skip to main content

What is a Motion and How Do You Write One For MU Delegate Conference?

Trade unions are full of jargon. One of our favourites is the word ‘motion’. But, like most bits of jargon, it’s not as complicated as it sounds.

Photo ofMaddy Radcliff
By Maddy Radcliff Published: 10 November 2022 | 12:30 PM Updated: 20 March 2023 | 4:56 PM

A ‘motion’ is a trade union way of asking for something. At MU Delegate Conference, it’s how you ask the Executive Committee, the governing body of the MU, to do something on your behalf.

Any member can write a motion for MU Delegate Conference to debate and vote on. Find out more about that process in the first of our four-part Young Workers’ Month series on getting involved in Conference.

Motions have a consistent format, structure and word count to make sure everyone reading them understands what you’re asking for and why. This helps members debate your motion, and ensures that the Executive Committee and MU staff know exactly what you want them to do.

Part one: introducing your motion

Part one of your motion is the introduction. It should explain the problem you want to solve. It can be something you want the MU to “welcome” and build on. Or it can be something the union should “regret,” “deplore” or “denounce”.

You can also include statistics and evidence to back it up, but keeping it focused, short and punchy will help get your motion selected.

Here’s an example from a motion on Universal Basic Income from 2021:

During the pandemic, freelance musicians have had very little support from the government at a time when a significant portion of their income has been lost. MU stats show 38% of our members have not been able to access any government support during the pandemic and that 19% of our members are considering leaving their music careers due to the financial instability caused by the pandemic. One desperately needed solution is the introduction of a universal basic income.”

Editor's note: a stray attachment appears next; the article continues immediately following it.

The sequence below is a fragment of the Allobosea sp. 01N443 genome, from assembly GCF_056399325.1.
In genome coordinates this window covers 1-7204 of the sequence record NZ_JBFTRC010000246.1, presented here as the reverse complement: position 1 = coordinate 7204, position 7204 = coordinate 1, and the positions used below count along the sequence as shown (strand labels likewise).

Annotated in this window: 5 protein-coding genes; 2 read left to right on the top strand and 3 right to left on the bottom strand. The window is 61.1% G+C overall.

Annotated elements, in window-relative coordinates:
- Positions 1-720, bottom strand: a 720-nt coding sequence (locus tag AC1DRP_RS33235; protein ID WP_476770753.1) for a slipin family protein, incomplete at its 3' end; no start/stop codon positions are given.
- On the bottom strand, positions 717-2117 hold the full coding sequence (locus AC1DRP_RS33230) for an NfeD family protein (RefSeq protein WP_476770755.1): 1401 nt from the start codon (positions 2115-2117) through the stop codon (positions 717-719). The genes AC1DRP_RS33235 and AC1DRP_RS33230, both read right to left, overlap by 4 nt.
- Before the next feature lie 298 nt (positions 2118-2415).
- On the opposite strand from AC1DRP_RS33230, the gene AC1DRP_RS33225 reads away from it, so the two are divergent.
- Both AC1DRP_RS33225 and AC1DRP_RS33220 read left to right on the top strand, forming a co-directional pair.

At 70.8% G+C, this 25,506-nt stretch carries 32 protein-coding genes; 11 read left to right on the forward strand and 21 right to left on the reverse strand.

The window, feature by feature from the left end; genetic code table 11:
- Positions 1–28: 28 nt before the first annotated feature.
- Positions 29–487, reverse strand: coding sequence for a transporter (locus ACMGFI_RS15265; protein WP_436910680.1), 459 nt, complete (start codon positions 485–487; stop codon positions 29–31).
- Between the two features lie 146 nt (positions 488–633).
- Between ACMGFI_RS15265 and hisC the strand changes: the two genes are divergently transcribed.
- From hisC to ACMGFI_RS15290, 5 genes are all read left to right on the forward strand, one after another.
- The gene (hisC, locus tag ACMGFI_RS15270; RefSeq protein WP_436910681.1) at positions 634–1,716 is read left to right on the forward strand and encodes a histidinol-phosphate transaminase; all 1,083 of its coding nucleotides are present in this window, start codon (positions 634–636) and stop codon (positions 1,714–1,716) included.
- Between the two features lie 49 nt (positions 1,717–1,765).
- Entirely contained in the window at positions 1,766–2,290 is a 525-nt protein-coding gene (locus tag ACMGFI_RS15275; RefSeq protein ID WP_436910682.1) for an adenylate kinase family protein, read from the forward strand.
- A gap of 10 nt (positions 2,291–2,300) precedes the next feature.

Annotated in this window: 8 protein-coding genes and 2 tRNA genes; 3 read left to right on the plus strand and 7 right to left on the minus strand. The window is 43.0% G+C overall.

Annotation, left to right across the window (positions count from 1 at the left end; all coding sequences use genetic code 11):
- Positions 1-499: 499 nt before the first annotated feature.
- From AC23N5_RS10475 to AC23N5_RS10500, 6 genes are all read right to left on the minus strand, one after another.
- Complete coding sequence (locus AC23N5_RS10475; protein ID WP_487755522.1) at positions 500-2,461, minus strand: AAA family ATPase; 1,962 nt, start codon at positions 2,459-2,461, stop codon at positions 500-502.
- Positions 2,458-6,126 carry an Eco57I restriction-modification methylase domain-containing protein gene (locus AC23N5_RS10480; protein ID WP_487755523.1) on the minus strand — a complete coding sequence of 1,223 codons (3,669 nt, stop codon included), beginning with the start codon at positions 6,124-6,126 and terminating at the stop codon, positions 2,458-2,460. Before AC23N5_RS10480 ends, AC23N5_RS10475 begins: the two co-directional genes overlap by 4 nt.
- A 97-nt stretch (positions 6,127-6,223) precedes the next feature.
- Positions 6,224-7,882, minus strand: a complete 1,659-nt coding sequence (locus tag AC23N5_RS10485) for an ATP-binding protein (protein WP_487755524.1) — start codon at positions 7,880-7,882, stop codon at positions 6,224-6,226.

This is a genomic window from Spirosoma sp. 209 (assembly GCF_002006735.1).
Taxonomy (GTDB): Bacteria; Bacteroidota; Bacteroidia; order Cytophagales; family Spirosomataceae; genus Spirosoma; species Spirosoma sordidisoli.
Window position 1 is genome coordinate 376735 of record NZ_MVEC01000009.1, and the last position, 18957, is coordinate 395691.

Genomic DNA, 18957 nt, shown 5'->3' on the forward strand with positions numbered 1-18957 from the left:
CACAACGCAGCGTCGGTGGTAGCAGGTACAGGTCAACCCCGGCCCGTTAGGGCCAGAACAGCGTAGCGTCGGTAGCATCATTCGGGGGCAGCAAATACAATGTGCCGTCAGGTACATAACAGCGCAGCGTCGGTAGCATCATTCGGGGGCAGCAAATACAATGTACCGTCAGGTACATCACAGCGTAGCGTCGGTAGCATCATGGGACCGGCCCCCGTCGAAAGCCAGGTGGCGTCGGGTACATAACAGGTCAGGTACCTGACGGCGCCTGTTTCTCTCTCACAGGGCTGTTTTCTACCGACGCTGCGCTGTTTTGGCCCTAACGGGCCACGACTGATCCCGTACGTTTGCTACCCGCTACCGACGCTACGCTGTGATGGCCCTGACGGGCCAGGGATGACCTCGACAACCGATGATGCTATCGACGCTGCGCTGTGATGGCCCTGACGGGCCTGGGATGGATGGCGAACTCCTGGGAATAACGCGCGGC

Part two: explaining why it’s a trade union matter

The second part of your motion should be a statement of the trade union values and principles that make it a trade union issue. It answers the question ‘why is this an MU issue?’

Going back to our UBI example, the second part of the motion looks like this:

“Universal Basic Income (UBI) is the principle of giving a fixed amount from the government to every citizen. If musicians could access UBI they could have support during their creation process between records, shows or other related engagements. UBI would support musicians through periods of illness where they are unable to undertake work and would work alongside other key welfare support packages to ensure everyone is on a level playing field, so disability benefits, child benefits etc. would still continue.”

It explains the specific difference UBI would make and relates it back to why the union exists – to protect and support musicians.

Part three: what’s already out there

Next, your motion should run through any existing debates, policies or resources that contribute to a solution. Does the MU or do any partner organisations already work in the area? Give it a hat tip here.

In the Universal Basic Income example, this was the Intermittent Artist Status in France:

“Conference notes the ‘Intermittence Du Spectacle’ provided in France whereby if musicians fulfil minimum required hours of work a year, they can be protected in periods without work and recognises that this may be an interim solution.”